by Betha Merit
There is a balance in planning the meals for your racing crew. The competitor in you wants to make sure everyone is fueled up and ready for duty. The host in you wants the food to be appetizing and as fresh as possible. The medic in you knows that certain foods may contribute to seasickness. So we went to Bay Area Houston boat owner and race champion, Susan Setters, and asked for her tips and tools of the trade.
In 2009 and 2011, Susan and her husband, Audie Setters, raced their 46 foot 2007 Beneteau sailboat in the “Race to the Border” that sails from Galveston to South Padre Island, www.racetotheborder.com. “We learned a lot on these races, and had a variety of crew members both times,” says Susan. They sailed the “Regatta de Amigos” in 2008, and came in First Place in 2010, “Cruising Non-Spinnaker” class.
“The very first requirement in choosing your Chief steward/Chief cook for a race is to choose someone who doesn’t get seasick, ” says Susan. “Thank God I don’t get seasick, so it’s always been my job. Cooking becomes entertainment during a race where you don’t see land for days,” says Susan. Not everyone can take the hot, swaying kitchen, so Susan hands up food that needs to be chopped or peeled so the crew can help on deck. A meal for seven is prepped by direction, completed in the galley, and passed around up on deck, usually in bowls because food flies off your plate in the wind.
“Plan meals for seven days, if you are out for a five day race,” says Susan, “you might have days of no wind.” Hot meals at night are important. Susan gives several ideas for main dish meals you can buy pre-cooked and frozen. “Guys like meat, so frozen packages of pre-cooked fajita meat from Costco can be added to onions and peppers cooked on the stove and served on tortillas,” says Susan. “Sam’s Club has a barbeque roast that is outstanding, and chicken spaghetti is another great choice, just stay away from very spicy foods.”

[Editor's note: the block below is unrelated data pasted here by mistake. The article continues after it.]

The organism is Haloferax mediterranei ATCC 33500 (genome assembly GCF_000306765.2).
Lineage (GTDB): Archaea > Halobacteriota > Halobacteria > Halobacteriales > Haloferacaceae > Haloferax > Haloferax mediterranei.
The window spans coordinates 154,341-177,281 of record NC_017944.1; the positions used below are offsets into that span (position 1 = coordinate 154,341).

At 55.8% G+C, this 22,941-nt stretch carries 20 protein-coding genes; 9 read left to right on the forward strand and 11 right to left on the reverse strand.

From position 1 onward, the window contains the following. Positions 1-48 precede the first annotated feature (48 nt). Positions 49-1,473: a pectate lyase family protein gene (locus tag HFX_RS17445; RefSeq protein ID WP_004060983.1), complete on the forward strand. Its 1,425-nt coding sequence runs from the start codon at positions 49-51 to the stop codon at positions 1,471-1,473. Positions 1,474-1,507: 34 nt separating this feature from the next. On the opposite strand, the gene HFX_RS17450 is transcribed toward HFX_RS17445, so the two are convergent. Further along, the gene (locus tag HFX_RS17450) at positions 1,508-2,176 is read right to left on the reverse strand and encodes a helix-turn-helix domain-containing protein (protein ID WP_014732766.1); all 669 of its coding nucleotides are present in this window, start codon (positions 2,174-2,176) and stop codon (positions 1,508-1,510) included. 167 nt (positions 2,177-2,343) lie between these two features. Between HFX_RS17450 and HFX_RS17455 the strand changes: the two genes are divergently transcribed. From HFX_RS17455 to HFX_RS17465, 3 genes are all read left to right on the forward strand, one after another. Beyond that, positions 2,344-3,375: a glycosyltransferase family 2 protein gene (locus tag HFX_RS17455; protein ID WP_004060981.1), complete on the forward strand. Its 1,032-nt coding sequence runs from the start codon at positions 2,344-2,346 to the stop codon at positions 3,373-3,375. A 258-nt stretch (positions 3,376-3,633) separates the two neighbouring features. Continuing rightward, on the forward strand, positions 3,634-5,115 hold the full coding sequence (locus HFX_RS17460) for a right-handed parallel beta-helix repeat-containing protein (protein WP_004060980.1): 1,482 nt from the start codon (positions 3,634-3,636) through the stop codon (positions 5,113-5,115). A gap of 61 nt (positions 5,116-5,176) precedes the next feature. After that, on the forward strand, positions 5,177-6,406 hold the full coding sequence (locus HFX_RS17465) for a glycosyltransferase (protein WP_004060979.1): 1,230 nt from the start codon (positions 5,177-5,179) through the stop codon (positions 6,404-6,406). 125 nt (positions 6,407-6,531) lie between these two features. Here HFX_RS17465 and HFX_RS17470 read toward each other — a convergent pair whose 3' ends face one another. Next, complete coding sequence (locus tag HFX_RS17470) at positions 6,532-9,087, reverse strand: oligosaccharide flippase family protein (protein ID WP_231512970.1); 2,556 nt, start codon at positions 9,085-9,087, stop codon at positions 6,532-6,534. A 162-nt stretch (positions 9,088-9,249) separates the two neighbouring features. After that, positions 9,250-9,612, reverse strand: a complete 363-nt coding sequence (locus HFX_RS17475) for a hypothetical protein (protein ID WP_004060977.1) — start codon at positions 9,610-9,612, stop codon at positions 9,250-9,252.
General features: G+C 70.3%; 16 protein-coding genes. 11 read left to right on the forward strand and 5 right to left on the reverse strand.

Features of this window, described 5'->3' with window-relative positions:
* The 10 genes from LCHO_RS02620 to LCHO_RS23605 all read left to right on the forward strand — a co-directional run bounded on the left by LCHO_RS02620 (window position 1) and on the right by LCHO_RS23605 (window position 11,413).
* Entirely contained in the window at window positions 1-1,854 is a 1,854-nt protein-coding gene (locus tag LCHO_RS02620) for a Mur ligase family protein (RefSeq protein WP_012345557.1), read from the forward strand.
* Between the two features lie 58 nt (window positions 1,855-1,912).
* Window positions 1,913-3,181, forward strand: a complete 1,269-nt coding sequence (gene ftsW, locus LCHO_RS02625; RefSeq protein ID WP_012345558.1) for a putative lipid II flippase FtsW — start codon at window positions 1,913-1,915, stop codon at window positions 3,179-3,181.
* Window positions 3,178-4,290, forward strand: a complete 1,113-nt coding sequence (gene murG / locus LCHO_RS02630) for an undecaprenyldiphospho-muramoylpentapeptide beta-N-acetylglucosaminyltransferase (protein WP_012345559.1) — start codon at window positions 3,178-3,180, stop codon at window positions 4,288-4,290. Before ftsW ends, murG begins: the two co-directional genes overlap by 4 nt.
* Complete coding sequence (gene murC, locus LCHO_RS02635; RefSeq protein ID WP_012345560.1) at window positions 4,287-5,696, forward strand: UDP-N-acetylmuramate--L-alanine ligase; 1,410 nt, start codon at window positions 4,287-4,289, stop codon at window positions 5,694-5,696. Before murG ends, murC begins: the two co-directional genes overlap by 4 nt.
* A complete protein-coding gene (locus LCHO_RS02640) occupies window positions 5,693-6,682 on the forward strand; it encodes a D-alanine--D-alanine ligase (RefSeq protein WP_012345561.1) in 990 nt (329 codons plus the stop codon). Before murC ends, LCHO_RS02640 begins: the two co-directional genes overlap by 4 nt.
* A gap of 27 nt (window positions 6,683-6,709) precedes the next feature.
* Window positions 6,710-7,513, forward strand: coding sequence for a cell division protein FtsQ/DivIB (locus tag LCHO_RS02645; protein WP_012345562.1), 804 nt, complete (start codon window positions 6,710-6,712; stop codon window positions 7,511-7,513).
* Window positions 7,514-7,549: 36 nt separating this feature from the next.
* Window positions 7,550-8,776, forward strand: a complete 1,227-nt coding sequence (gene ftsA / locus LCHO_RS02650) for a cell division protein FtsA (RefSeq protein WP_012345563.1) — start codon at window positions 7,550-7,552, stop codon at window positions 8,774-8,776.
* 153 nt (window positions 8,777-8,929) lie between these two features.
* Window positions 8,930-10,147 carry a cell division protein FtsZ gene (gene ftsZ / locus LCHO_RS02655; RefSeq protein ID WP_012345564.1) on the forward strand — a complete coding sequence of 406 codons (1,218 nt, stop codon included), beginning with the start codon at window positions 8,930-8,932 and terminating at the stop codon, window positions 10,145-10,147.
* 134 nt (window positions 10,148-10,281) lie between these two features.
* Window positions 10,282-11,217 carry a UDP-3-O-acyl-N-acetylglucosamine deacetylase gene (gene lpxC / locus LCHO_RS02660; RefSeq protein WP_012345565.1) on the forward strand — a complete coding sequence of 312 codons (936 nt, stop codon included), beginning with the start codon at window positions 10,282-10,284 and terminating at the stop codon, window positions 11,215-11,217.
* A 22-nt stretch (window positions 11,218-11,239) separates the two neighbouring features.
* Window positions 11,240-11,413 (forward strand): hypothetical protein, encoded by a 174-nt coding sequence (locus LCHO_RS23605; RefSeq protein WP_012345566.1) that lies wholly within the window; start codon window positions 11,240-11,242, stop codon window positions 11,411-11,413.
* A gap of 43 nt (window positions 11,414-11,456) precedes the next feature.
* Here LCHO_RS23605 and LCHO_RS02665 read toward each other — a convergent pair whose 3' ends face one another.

Sandwiches, chips, and fruit make up lunch, and are easy prep and handling. For breakfast, a favorite is Jimmy Dean Breakfast Skillet bought pre-made at Walmart and cooked with eggs. Susan has a creative way to make coffee as the boat sways, and that’s by putting the drip coffeemaker on the stove which can be unlocked, to rock with the boat, and not spill or go flying off the counter. Brownies and cookies are fun to bake on board, smell good, and are a good way to break up the long days at sea. The only alcoholic beverage is champagne to be consumed upon finishing the race at your final destination.
Susan talks about assigning colored water bottles to each crew member to cut down on waste, stacking used paper plates and all trash densely. Food is planned to eat in order, fresh food first, eating foods as they thaw, limiting the crew on what they can bring due to space and weight. Power bars are invaluable as are ginger cookies and ginger ale.
Susan and Audie currently live between Singapore and their Bay Area Houston residence at the Endeavour with a three-sided view of Clear Lake and Kemah. Their sailboat is currently for sale, and can be viewed at www.littleyachtsales.com, click on Sailboats, View Inventory, 46 ‘ Beneteau. Their next boat will be a catamaran, perhaps on the Caribbean.